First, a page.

On Imperfect Veganism

Love this post from The Vegan Strategist on Ezra Klein discussing diet and identity.  Klein struggled with a commitment to an animal-product free diet because of an “all or nothing” approach that set him up for wild swings in terms of what he put on his plate.  He says that this is because when he identified as a vegetarian and then “failed” for a meal, his identity crashed and burned and he went back to full-on omnivorism.

What he discovered is that if he built exceptions into his eating plan, he could successfully manage to be a mostly vegan person:

And now, I’m mostly vegan. I eat vegan at home, except when I travel I’m vegetarian. And, there are a couple of points in the year, like I’ve been having sushi with my best friend’s mother since I was a  kid, and it is important to me that I am able to continue that tradition. And so, as opposed to having sushi there twice a year and then collapsing out of all my other eating habits because of it, this is now built into it. And so, I actually find that personally very helpful to not be so strict on myself (…).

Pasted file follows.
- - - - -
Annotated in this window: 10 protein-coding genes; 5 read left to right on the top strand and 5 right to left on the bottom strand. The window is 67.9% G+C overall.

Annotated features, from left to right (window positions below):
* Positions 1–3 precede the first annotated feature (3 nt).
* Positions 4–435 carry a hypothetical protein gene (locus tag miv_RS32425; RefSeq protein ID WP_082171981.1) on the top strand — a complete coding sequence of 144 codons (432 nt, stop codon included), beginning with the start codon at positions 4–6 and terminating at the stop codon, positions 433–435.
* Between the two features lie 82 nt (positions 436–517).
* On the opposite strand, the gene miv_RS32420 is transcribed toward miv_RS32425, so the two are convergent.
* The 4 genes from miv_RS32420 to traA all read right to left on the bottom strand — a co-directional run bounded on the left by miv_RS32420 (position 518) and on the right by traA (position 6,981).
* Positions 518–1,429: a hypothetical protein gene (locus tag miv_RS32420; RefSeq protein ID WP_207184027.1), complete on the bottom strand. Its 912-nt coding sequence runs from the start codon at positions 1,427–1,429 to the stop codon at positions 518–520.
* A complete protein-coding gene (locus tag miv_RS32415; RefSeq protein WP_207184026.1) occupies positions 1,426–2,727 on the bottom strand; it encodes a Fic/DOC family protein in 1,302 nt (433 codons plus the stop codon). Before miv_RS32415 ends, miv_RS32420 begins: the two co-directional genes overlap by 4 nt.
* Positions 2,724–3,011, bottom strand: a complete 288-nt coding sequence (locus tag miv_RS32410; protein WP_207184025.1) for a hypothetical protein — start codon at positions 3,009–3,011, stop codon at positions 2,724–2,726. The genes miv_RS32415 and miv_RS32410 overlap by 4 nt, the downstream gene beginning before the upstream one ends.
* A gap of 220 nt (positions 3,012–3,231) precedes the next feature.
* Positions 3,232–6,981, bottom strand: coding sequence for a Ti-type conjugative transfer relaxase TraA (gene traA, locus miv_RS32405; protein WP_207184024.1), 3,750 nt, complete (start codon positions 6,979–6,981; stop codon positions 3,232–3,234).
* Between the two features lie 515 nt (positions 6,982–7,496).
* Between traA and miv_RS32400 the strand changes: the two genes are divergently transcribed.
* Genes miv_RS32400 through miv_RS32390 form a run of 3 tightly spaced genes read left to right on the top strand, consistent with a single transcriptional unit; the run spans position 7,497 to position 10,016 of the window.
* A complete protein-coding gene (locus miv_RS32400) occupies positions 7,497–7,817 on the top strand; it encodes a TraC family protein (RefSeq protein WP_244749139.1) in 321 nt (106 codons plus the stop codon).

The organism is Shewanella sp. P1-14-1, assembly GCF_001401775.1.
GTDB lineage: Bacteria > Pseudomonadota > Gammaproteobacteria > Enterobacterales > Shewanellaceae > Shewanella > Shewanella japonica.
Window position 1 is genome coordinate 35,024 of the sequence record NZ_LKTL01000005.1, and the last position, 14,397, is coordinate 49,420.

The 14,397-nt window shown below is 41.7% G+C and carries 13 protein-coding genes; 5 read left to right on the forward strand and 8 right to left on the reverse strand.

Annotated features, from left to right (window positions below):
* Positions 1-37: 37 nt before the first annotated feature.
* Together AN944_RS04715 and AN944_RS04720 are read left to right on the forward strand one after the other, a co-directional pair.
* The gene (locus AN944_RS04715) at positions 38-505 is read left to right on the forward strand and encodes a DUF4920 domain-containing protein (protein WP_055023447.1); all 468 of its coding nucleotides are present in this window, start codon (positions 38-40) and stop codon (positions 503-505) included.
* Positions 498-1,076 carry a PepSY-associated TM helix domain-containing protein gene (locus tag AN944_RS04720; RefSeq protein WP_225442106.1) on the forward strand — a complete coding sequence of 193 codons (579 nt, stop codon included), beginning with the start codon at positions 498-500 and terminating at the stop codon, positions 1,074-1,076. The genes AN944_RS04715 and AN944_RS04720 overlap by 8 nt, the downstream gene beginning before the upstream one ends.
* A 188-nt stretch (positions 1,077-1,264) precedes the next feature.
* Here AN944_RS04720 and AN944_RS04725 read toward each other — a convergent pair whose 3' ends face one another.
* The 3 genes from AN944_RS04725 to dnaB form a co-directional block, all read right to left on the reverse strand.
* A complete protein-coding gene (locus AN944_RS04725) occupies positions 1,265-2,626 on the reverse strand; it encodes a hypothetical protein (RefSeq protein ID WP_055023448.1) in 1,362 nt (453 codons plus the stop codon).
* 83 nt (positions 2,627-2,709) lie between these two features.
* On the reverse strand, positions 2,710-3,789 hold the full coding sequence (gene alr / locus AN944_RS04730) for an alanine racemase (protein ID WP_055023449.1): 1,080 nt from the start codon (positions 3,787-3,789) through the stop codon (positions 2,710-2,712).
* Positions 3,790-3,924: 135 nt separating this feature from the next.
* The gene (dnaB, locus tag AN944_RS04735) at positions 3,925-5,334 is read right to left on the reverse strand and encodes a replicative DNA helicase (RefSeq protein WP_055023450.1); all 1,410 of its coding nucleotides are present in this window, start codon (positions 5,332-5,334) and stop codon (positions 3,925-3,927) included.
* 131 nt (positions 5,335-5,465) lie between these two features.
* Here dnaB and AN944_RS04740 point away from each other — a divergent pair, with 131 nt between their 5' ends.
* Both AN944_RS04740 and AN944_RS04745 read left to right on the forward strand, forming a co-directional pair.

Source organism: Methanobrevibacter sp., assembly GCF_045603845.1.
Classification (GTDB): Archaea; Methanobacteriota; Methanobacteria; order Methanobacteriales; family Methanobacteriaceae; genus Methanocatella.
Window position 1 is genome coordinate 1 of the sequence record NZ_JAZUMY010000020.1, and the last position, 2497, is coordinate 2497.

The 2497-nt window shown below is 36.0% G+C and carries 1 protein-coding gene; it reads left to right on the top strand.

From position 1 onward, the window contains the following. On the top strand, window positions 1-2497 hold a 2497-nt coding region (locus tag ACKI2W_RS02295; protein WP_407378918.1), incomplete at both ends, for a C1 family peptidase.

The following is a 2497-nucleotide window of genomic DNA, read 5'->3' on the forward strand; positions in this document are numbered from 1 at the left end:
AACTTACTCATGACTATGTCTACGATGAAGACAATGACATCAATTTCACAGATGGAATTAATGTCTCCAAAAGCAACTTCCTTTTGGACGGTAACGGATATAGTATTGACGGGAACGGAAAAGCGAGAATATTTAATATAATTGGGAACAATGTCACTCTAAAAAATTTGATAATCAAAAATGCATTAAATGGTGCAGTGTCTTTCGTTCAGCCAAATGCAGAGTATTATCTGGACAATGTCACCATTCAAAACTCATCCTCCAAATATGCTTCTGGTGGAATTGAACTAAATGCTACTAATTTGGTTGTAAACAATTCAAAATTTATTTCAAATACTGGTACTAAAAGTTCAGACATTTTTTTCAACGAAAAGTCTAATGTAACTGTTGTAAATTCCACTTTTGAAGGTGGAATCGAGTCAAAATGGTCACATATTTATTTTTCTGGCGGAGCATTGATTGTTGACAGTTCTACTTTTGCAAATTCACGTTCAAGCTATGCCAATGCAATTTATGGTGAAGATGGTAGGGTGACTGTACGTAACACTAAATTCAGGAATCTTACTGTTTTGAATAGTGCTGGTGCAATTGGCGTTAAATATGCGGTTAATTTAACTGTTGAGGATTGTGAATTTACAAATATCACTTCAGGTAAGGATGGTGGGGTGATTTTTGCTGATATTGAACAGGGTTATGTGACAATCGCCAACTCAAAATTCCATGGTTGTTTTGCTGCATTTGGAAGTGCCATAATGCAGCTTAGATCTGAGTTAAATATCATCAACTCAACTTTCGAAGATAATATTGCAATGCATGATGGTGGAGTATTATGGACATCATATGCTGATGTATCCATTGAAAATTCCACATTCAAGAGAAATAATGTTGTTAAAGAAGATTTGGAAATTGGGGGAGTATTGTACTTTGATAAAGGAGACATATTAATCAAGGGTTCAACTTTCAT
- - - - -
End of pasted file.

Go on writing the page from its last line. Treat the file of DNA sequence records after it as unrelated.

He notes that these built-in exceptions help because when he eats the occasional sushi, it doesn’t “offend my identity”.  No impulse to throw in the towel – mostly vegan means just that.

Lovely!

If you’re struggling with the idea of veganism, just drop it.  Try being a “lessetarian”.  Eat less meat.  Eat fewer animal products.  Start rebuilding your pantry and recipe file.  Keep it simple.  As you reduce your animal intake, stay healthy.  Be educated on B12 and other potential deficiencies to watch out for.

For the animals, for the planet, for the future, we can all do our part.  It’s a joyful journey.

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2 Responses to On Imperfect Veganism

  1. ha, never heard “lessetarian”. interesting 🙂
    thanks for your post

    Liked by 1 person

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